Rundown: The Under Armour HOVR Rise 4 is one of the best cross-training shoes available thanks to its versatility and function.
Release Date: 2022
Weight: 11.1 oz (size 10)
Fit Guide: True to size
- TriBase Technology
- Lacing System
- Outsole Traction
- No Traditional Tongue
- Lack of Arch Support
The Under Armour HOVR Rise 4 features two technologies for which Under Armour is well known: HOVR cushioning and TriBase stability. The combination sounds like a recipe for a comfortable yet stable shoe, and it usually is. Plenty of previous Under Armour training models including various Project Rock models have used the combination.
Does the HOVR Rise 4 deliver performance in line with its tech specs? Fortunately, we’ve got a positive answer for you. The Rise 4 is a fantastic performance model that will handle all your training needs.
TriBase is a triangle on the outsole that aims to make the back half of the shoe rigid and stable for lifts. It does precisely that in my experience with the Under Armour HOVR Rise 4. In some shoes like the adidas Dropset Trainer, I feel a rocking motion on exercises like dumbbell bent over rows or goblet squats. However, the TriBase outsole geometry made it so I never felt unstable and forced forward. From my midfoot to the heel, my foot stayed down and flat.
After my horrendous experience with the Nike SuperRep Go 3 Next Nature, I was glad to test a shoe with an excellent lockdown lacing system. Most of the lace holes are nylon cables running down to the footbed, so the materials suck you in and ensure you’re contained. The top eyelets are connected to the heel wings, reminding me of the Air Jordan 4. The top eyelets and the wings do a great job of preventing heel slip. Just make sure you wear thick socks, so you don’t compromise the fit.
The traction on the Under Armour HOVR Rise 4 is made up of nubs shaped like circles. Everywhere I brought them, they did well. I tried doing dribbling drills on concrete, and they not only gripped well, but they also didn’t show any signs of wear. Whether on typical exercise mats, hard concrete floors, or nicer wood floors, this outsole will ensure you won’t slip.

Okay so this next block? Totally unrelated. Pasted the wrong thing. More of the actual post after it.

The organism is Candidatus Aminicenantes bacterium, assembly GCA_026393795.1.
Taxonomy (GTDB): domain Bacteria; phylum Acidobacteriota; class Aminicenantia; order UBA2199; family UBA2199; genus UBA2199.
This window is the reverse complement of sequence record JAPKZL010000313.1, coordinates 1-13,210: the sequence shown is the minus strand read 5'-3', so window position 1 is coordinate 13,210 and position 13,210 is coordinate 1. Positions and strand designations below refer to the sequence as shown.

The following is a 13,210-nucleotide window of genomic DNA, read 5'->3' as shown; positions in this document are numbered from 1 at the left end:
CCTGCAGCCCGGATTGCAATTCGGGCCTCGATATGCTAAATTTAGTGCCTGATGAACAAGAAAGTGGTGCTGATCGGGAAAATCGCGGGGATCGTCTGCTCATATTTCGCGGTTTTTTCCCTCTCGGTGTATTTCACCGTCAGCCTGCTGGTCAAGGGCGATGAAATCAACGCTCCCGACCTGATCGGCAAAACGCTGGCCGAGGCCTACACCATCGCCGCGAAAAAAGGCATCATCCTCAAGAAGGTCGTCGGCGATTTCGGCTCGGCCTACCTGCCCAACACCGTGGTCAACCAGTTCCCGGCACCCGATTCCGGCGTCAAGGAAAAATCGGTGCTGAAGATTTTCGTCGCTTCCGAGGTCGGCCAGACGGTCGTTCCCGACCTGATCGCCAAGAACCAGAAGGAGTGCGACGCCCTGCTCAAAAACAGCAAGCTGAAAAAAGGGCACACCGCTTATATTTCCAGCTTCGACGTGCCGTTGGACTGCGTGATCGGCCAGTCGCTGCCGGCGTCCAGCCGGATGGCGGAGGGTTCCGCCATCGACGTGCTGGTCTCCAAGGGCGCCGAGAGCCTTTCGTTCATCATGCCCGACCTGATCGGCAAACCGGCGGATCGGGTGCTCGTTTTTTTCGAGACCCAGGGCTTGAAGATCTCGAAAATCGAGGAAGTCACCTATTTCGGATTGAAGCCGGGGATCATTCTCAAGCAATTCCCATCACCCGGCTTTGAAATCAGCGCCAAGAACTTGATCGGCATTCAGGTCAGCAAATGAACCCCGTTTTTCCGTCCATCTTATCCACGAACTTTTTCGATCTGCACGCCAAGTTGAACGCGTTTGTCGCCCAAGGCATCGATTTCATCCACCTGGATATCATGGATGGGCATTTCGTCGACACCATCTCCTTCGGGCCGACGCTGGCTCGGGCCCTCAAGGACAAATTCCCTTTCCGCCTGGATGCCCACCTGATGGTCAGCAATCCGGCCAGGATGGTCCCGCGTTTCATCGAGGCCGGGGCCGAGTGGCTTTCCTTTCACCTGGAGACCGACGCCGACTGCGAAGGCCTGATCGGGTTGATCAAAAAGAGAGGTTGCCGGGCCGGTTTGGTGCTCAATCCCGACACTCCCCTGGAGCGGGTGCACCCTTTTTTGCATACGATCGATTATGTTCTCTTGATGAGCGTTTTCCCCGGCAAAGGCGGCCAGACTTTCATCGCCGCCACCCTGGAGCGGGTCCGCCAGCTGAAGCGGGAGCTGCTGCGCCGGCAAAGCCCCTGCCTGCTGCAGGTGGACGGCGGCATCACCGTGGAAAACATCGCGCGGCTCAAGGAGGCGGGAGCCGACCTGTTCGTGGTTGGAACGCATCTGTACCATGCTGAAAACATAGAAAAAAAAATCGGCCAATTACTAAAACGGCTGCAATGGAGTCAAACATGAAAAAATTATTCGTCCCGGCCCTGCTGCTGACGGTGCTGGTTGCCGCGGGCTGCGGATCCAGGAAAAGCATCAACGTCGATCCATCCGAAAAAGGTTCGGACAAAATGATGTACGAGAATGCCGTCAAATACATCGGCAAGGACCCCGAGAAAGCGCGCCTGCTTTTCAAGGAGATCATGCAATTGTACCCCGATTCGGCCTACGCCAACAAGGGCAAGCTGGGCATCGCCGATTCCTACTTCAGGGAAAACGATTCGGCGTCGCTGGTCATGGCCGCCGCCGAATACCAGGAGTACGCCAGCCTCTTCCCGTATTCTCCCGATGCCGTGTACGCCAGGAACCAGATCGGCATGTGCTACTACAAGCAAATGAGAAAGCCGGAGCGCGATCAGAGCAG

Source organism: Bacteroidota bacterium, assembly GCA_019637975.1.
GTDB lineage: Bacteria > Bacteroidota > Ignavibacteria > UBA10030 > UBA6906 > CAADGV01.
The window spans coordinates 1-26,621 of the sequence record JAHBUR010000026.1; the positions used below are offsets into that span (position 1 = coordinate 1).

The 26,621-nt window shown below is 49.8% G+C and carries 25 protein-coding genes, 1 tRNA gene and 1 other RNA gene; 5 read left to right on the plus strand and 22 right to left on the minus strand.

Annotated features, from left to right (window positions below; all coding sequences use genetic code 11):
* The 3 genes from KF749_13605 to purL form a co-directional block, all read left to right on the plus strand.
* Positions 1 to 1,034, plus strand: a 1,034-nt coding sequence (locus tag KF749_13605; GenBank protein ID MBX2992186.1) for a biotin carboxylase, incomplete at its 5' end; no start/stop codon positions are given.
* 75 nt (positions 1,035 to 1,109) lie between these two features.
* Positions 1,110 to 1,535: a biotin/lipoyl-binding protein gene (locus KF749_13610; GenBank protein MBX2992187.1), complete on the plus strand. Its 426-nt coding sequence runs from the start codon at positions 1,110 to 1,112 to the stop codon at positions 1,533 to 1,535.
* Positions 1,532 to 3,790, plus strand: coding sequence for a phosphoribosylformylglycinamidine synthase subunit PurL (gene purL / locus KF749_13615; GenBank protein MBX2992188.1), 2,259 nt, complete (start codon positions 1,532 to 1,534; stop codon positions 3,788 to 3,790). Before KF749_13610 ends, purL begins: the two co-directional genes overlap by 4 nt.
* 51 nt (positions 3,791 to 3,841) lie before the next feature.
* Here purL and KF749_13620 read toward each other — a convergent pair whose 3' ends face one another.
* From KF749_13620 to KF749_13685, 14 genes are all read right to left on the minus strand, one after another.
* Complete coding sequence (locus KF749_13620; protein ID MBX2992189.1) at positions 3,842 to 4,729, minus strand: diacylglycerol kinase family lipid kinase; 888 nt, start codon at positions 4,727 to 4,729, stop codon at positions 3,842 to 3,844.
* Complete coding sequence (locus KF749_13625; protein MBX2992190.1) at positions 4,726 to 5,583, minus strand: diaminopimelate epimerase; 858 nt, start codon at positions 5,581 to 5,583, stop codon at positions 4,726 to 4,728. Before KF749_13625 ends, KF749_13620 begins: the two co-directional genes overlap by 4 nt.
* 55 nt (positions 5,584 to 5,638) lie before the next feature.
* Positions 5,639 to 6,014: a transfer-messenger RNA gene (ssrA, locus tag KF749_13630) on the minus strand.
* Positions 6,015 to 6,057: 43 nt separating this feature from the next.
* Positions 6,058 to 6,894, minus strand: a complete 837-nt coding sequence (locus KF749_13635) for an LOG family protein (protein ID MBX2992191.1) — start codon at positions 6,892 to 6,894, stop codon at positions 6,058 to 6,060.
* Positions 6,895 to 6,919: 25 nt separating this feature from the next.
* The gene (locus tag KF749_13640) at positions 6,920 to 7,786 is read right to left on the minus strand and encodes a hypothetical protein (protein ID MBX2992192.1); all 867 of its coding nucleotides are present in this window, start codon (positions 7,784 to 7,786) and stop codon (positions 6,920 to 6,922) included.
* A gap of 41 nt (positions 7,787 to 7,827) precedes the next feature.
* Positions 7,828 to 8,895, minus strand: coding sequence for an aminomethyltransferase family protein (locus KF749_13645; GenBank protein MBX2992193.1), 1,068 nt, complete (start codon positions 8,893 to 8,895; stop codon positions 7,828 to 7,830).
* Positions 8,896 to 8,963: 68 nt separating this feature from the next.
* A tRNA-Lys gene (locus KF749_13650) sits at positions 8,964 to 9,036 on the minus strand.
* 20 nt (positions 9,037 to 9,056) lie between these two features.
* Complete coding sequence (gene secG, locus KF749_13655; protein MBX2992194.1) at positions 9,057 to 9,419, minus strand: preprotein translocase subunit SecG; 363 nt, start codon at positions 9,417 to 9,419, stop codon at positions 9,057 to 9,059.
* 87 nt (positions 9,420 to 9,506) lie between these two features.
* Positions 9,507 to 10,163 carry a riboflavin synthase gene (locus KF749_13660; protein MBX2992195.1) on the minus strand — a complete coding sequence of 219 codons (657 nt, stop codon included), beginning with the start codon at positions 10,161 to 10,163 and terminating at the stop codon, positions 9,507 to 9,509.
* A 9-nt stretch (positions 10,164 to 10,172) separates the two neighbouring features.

No Traditional Tongue
This is more of a preference than anything, but I know plenty of people prefer a traditional tongue. These have a one-piece booty construction that has a sock-like feel to them. The good thing is that it will conform to your feet the more you wear them. The bad news is that you can’t adjust each section as well as you could with a traditional tongue setup, and it’s harder to get in the shoe. I had to pull both sides at the start to ensure I didn’t crush my heel while trying to get my foot inside the Rise 4.
Lack of Arch Support
There are no sidewalls like the adidas Dropset Trainer and Nike Freak 4. While that feature is mainly for lateral stability, which these do a decent job at, it also doubles as arch support, especially for flat-footers like myself. I couldn’t get away without using an orthotic in these. If you have a normal arch, though, you should be okay. Luckily, Move Insoles are compatible with the Under Armour HOVR Rise 4 if you need extra arch support.
Under Armour HOVR Rise 4 Summary
The Under Armour HOVR Rise 4 is a cross-training shoe that stays true to the category. It has enough cushion to handle HIIT and jump training. It has enough stability to do heavy deadlifts, squats, and other compound lifts. It has enough outsole durability and grip that you can be confident bringing these to the gym, on vacation, or keeping them at home. Whether you’re just starting to exercise or have been in the game for some time, you’ll find the Under Armour HOVR Rise 4 features plenty to be happy about.